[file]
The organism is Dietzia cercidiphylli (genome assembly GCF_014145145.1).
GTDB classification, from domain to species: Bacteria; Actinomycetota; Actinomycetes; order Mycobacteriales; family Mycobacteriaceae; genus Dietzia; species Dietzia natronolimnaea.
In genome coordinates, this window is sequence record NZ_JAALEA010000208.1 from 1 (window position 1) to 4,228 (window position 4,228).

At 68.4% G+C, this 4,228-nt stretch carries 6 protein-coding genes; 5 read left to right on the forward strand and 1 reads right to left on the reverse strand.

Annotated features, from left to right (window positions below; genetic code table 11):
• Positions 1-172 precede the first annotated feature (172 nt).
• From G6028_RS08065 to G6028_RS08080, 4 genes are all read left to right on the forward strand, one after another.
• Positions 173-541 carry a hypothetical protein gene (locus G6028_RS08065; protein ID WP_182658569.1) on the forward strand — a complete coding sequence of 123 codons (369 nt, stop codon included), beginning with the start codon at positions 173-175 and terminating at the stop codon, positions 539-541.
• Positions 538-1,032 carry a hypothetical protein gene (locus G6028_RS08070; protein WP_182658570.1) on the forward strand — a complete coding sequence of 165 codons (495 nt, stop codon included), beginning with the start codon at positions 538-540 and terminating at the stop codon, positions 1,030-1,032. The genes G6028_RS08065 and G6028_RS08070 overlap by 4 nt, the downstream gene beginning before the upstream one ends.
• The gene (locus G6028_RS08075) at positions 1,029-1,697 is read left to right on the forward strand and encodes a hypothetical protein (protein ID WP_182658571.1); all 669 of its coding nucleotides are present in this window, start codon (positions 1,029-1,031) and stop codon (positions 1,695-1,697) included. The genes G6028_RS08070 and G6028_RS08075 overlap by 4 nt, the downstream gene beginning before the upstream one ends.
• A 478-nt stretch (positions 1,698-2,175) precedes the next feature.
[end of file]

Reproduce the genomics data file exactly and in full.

The organism is Dietzia cercidiphylli (genome assembly GCF_014145145.1).
GTDB classification, from domain to species: Bacteria; Actinomycetota; Actinomycetes; order Mycobacteriales; family Mycobacteriaceae; genus Dietzia; species Dietzia natronolimnaea.
In genome coordinates, this window is sequence record NZ_JAALEA010000208.1 from 1 (window position 1) to 4,228 (window position 4,228).

At 68.4% G+C, this 4,228-nt stretch carries 6 protein-coding genes; 5 read left to right on the forward strand and 1 reads right to left on the reverse strand.

Annotated features, from left to right (window positions below; genetic code table 11):
• Positions 1-172 precede the first annotated feature (172 nt).
• From G6028_RS08065 to G6028_RS08080, 4 genes are all read left to right on the forward strand, one after another.
• Positions 173-541 carry a hypothetical protein gene (locus G6028_RS08065; protein ID WP_182658569.1) on the forward strand — a complete coding sequence of 123 codons (369 nt, stop codon included), beginning with the start codon at positions 173-175 and terminating at the stop codon, positions 539-541.
• Positions 538-1,032 carry a hypothetical protein gene (locus G6028_RS08070; protein WP_182658570.1) on the forward strand — a complete coding sequence of 165 codons (495 nt, stop codon included), beginning with the start codon at positions 538-540 and terminating at the stop codon, positions 1,030-1,032. The genes G6028_RS08065 and G6028_RS08070 overlap by 4 nt, the downstream gene beginning before the upstream one ends.
• The gene (locus G6028_RS08075) at positions 1,029-1,697 is read left to right on the forward strand and encodes a hypothetical protein (protein ID WP_182658571.1); all 669 of its coding nucleotides are present in this window, start codon (positions 1,029-1,031) and stop codon (positions 1,695-1,697) included. The genes G6028_RS08070 and G6028_RS08075 overlap by 4 nt, the downstream gene beginning before the upstream one ends.
• A 478-nt stretch (positions 1,698-2,175) precedes the next feature.